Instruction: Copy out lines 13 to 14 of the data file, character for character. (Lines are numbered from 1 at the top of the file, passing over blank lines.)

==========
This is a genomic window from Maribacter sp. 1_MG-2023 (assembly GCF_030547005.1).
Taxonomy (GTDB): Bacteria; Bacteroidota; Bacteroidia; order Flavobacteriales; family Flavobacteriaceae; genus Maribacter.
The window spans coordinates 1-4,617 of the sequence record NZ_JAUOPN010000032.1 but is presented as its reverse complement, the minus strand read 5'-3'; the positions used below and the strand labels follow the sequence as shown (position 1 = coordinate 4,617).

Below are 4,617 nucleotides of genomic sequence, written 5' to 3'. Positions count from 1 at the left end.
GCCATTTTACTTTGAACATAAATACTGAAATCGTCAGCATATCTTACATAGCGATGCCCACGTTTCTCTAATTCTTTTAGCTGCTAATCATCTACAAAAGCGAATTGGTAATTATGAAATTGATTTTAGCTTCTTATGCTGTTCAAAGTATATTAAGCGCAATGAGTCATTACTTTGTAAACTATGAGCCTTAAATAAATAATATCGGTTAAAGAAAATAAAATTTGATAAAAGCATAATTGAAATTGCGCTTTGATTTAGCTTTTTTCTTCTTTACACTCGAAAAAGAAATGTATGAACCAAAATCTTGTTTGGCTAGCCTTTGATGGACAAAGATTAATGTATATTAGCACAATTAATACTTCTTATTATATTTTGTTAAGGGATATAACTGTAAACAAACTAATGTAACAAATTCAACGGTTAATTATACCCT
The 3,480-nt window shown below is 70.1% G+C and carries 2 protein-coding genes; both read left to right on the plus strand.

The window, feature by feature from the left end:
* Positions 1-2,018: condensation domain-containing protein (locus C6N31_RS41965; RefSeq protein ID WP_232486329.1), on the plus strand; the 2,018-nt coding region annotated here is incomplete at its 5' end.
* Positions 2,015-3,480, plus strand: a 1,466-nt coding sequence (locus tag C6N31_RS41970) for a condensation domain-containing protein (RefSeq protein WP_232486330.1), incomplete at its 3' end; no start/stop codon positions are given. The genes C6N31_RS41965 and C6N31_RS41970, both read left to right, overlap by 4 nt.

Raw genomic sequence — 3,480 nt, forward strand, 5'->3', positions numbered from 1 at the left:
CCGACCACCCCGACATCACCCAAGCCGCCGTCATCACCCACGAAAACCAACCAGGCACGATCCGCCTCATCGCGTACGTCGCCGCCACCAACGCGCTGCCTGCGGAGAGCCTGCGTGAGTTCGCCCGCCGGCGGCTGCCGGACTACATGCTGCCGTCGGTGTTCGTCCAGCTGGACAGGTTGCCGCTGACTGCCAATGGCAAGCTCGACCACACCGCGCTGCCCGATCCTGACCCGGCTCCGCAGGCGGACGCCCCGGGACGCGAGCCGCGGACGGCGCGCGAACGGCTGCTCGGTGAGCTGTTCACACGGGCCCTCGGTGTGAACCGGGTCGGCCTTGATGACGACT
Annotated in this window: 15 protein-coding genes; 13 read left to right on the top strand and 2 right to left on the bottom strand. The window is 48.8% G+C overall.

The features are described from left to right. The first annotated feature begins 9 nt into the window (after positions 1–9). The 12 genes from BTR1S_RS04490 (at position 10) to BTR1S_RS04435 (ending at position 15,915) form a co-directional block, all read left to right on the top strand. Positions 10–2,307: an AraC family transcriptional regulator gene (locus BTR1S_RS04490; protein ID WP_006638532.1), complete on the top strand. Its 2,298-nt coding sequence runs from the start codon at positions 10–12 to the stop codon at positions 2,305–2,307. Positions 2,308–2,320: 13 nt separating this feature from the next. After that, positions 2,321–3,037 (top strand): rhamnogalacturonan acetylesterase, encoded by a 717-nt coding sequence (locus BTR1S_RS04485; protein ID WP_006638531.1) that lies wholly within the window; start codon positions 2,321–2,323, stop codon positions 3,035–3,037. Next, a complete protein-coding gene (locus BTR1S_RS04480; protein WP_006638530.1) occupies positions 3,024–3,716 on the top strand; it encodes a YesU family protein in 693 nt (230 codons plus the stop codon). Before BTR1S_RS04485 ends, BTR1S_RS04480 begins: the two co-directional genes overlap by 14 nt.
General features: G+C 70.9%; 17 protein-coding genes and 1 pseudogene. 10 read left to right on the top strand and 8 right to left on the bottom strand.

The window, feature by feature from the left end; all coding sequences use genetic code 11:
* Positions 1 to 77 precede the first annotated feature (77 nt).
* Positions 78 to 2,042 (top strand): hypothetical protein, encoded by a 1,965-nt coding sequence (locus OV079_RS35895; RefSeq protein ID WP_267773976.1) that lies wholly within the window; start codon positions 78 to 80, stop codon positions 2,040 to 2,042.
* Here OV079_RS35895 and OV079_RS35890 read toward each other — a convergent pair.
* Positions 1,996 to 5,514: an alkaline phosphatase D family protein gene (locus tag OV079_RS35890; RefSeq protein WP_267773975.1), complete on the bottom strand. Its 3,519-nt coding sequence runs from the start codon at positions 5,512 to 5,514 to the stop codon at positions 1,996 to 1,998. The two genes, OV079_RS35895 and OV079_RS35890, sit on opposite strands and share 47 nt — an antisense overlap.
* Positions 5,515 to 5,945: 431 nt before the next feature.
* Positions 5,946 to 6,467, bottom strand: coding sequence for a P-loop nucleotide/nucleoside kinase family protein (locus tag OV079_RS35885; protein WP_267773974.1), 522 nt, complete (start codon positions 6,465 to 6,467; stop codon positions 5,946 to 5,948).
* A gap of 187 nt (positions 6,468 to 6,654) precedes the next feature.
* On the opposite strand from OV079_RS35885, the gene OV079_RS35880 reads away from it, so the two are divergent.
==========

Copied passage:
The features are described from left to right. The first annotated feature begins 9 nt into the window (after positions 1–9). The 12 genes from BTR1S_RS04490 (at position 10) to BTR1S_RS04435 (ending at position 15,915) form a co-directional block, all read left to right on the top strand. Positions 10–2,307: an AraC family transcriptional regulator gene (locus BTR1S_RS04490; protein ID WP_006638532.1), complete on the top strand. Its 2,298-nt coding sequence runs from the start codon at positions 10–12 to the stop codon at positions 2,305–2,307. Positions 2,308–2,320: 13 nt separating this feature from the next. After that, positions 2,321–3,037 (top strand): rhamnogalacturonan acetylesterase, encoded by a 717-nt coding sequence (locus BTR1S_RS04485; protein ID WP_006638531.1) that lies wholly within the window; start codon positions 2,321–2,323, stop codon positions 3,035–3,037. Next, a complete protein-coding gene (locus BTR1S_RS04480; protein WP_006638530.1) occupies positions 3,024–3,716 on the top strand; it encodes a YesU family protein in 693 nt (230 codons plus the stop codon). Before BTR1S_RS04485 ends, BTR1S_RS04480 begins: the two co-directional genes overlap by 14 nt.
General features: G+C 70.9%; 17 protein-coding genes and 1 pseudogene. 10 read left to right on the top strand and 8 right to left on the bottom strand.